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RE: Programmatic association of generic link text

From: Jonathan Avila <jon.avila@ssbbartgroup.com>
Date: Tue, 4 Sep 2012 11:40:38 -0400
Message-ID: <22a48cbae020f6a703ca003eb96c43b6@mail.gmail.com>
To: w3c-wai-ig@w3.org
[Roger wrote]
> However, on a wider point - I am becoming increasingly concerned by the
tendency to see Techniques as rules. Let us not forget, Techniques are
informative, whereas Principals, Guidelines and Success Criteria are
normative.

Yes, but the language of paragraphs, heading, etc. is not from the
techniques but from the definition of programmatically determinable in the
WCAG document

"Example: In HTML, information that is programmatically determinable from
a link in English includes text that is in the same paragraph, list, or
table cell as the link or in a table header cell that is associated with
the table cell that contains the link."

Jonathan

-----Original Message-----
From: Roger Hudson [mailto:rhudson@usability.com.au]
Sent: Tuesday, September 04, 2012 6:06 AM
To: 'Jan Eric Hellbusch'; 'Vivienne CONWAY'; w3c-wai-ig@w3.org
Subject: RE: Programmatic association of generic link text

I agree the best approach is to have meaningful link text, but sadly the
W3C decided to relegate this to AAA in WCAG 2.0. We all had an opportunity
to argue against this during the protracted process of getting WCAG 2.0
introduced, but in the end although some of us argued against it, we
weren't vocal enough and didn't have the numbers or strength to win the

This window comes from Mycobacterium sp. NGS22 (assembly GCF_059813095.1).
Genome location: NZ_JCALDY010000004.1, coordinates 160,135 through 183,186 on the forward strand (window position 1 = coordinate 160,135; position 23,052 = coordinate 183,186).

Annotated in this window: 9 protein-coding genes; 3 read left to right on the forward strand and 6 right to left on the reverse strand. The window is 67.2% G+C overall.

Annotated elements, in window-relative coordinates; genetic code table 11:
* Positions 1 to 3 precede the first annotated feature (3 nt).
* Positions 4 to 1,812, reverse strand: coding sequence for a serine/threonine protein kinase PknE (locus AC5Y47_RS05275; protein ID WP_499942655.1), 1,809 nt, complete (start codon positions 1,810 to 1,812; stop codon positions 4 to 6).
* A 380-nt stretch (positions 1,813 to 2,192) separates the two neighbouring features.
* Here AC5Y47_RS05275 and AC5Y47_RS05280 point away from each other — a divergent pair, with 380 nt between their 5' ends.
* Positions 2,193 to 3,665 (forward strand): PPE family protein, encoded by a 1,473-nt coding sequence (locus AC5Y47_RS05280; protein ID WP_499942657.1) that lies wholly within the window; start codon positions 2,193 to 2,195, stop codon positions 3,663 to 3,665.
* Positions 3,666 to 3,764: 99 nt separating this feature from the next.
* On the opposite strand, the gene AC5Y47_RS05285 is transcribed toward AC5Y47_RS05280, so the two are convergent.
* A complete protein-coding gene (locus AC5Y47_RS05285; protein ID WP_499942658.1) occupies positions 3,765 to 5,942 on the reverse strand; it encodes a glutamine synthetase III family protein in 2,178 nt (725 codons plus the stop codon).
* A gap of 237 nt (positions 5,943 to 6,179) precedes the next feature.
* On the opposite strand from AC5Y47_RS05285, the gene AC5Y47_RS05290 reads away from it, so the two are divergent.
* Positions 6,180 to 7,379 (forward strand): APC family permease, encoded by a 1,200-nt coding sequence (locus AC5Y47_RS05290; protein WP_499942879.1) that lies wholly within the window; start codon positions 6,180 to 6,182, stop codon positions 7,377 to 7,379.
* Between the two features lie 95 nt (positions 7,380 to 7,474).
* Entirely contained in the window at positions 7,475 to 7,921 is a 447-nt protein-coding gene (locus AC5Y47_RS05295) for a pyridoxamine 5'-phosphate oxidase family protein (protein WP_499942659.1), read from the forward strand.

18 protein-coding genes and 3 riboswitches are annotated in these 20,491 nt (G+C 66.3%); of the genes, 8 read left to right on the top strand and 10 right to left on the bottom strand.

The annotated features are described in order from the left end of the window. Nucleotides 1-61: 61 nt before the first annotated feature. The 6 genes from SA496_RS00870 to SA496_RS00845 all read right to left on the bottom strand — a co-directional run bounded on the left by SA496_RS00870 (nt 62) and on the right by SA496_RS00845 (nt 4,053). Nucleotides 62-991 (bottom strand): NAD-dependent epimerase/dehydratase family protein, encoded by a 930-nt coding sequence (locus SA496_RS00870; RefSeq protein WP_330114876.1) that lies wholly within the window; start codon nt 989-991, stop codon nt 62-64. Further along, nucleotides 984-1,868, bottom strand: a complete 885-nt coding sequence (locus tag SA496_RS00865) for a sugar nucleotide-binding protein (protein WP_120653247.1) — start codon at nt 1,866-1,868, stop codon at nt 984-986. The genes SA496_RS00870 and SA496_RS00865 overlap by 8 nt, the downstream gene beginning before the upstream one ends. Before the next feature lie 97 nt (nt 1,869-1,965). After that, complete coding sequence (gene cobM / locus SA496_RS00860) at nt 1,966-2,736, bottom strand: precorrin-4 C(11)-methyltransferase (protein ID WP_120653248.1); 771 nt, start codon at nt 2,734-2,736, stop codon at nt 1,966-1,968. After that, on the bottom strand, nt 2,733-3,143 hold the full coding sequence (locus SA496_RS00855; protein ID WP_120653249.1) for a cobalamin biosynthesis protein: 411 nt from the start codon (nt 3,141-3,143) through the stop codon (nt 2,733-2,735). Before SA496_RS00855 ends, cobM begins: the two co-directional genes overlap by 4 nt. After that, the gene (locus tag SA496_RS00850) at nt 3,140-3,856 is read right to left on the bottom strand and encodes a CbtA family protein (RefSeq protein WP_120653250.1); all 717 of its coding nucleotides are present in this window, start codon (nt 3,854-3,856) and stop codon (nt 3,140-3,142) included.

day.

However, on a wider point - I am becoming increasingly concerned by the
tendency to see Techniques as rules. Let us not forget, Techniques are
informative, whereas Principals, Guidelines and Success Criteria are
normative.

If we start treating Techniques as normative rules we might find ourselves
slipping back into the WCAG 1.0 mindset.

Regards,

Roger

-----Original Message-----
From: Jan Eric Hellbusch [mailto:hellbusch@2bweb.de]
Sent: Tuesday, 4 September 2012 7:51 PM
To: 'Vivienne CONWAY'; w3c-wai-ig@w3.org
Subject: RE: Programmatic association of generic link text

Hi Vivienne,

> http://www.w3.org/TR/2012/NOTE-WCAG20-TECHS-20120103/F63
>
> This failure deals with the context needed to understand the purpose
> of a
link.  It
> states that the text in question needs to be in the same 'sentence,
paragraph, list
> item, or table cell as the link".  I'm seeing a lot of people putting
> it
in a <div>
> element rather than the above items.  Would you consider that to be a
failure?

The short answer is "yes" and the long answer is "it depends".

The failure is clear and DIV is not one of the allowed parameters. In
practical terms there are situations where DIV works fine, being tested
with JAWS or NVDA. Other/older screenreaders could do something different
with blocks of text in a DIV separated by BR.

There are other situations where several blocks of text are presented
visually only by CSS, i.e. <div><span>first block</span><span>second
block</span></div>. That often does not work with screenreaders, which may
treat the entire content as one paragraph. Thus, it can get difficult for
screenreaders to discover the context of a link.

So, in doubt, DIV ist not OK.

In most situations like the above links are part of a sentence, so there
are other means for screenreader users to discover the context, and using
DIV does not invoke a failure.

Regards,
Jan


--
Jan Eric Hellbusch
Tel.: +49 (231) 86436760 oder +49 (163) 3369925
Web: http://2bweb.de     Twitter: www.twitter.com/2bweb
--
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"Barrierefreiheit verstehen und umsetzen - Webstandards für ein
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Received on Tuesday, 4 September 2012 15:43:13 UTC

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